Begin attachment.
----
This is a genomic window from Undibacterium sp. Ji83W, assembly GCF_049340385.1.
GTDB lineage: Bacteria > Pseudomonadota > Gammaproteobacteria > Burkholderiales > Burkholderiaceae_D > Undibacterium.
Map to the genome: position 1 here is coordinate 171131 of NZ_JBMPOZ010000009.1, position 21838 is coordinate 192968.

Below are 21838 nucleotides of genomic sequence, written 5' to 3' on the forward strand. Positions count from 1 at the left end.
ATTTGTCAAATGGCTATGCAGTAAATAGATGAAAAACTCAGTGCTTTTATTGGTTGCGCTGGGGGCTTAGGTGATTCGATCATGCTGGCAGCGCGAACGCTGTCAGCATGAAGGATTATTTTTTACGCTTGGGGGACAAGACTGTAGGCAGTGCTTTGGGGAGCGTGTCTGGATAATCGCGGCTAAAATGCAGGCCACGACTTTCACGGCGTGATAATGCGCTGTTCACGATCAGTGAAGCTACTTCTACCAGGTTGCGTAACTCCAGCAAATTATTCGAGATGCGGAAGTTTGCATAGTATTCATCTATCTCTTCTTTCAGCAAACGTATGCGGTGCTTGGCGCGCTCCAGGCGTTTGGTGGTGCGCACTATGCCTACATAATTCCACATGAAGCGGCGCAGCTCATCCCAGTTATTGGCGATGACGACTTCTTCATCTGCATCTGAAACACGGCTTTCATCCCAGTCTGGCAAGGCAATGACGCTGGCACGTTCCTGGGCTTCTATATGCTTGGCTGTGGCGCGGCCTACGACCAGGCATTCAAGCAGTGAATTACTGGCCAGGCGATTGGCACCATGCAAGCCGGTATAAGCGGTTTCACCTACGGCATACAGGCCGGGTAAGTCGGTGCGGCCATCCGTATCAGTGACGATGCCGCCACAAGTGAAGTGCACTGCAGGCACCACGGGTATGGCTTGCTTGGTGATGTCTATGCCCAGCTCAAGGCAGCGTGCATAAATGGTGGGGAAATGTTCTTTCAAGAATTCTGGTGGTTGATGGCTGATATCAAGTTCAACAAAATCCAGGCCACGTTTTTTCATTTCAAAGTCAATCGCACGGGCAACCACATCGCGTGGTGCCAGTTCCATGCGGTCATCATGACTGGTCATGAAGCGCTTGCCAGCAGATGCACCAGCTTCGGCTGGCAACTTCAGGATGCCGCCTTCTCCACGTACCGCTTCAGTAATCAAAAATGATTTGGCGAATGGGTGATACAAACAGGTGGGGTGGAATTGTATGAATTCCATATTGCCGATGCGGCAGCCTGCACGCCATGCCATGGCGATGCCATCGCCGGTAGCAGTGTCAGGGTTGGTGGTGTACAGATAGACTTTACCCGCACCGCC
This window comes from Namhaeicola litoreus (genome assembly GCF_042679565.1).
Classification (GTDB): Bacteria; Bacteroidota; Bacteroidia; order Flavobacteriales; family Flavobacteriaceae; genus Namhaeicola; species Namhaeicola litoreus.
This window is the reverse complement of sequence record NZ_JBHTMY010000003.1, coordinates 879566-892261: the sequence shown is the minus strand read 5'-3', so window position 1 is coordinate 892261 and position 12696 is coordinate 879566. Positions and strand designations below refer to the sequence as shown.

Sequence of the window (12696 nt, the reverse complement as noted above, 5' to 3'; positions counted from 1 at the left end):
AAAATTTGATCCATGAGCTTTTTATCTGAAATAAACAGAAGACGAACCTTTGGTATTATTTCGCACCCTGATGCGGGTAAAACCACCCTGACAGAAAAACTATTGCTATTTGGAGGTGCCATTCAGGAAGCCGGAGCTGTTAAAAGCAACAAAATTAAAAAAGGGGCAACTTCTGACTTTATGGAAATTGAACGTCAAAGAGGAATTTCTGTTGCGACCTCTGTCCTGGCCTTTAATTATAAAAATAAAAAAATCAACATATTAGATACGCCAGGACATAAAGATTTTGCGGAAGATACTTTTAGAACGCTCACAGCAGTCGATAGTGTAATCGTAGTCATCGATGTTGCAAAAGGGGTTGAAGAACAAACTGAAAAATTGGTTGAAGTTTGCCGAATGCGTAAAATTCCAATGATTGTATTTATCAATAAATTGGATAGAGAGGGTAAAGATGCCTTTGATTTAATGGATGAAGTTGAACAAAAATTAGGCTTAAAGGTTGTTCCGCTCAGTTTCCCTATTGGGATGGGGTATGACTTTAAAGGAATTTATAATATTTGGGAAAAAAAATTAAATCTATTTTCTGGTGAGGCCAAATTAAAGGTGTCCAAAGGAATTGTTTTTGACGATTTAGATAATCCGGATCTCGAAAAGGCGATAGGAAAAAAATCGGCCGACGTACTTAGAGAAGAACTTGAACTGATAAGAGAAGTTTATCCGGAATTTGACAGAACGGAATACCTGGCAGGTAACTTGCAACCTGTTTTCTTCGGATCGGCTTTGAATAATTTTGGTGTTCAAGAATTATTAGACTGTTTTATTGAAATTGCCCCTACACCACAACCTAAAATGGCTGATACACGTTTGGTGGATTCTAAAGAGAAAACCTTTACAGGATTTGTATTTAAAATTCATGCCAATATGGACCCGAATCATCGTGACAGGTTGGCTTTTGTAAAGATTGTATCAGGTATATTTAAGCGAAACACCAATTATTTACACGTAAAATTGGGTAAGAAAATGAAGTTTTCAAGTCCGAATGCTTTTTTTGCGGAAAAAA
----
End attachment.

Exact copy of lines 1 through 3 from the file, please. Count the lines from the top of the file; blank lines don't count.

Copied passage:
This is a genomic window from Undibacterium sp. Ji83W, assembly GCF_049340385.1.
GTDB lineage: Bacteria > Pseudomonadota > Gammaproteobacteria > Burkholderiales > Burkholderiaceae_D > Undibacterium.
Map to the genome: position 1 here is coordinate 171131 of NZ_JBMPOZ010000009.1, position 21838 is coordinate 192968.